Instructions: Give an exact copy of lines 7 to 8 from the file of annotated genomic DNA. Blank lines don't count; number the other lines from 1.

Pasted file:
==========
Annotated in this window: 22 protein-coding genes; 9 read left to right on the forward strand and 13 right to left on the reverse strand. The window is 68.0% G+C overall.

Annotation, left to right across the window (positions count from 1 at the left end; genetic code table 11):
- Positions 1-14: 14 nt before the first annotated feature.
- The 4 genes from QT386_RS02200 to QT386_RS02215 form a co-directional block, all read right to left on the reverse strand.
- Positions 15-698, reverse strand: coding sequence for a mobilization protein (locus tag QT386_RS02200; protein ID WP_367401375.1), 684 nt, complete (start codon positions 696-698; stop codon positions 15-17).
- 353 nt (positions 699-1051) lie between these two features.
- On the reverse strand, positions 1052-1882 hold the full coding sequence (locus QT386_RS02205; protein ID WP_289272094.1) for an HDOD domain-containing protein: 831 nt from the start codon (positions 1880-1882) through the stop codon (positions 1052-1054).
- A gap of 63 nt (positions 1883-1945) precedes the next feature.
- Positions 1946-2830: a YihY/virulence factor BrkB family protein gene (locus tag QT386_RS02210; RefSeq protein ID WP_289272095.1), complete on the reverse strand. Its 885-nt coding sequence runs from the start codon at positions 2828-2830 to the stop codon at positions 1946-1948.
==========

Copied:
- On the reverse strand, positions 1052-1882 hold the full coding sequence (locus QT386_RS02205; protein ID WP_289272094.1) for an HDOD domain-containing protein: 831 nt from the start codon (positions 1880-1882) through the stop codon (positions 1052-1054).
- A gap of 63 nt (positions 1883-1945) precedes the next feature.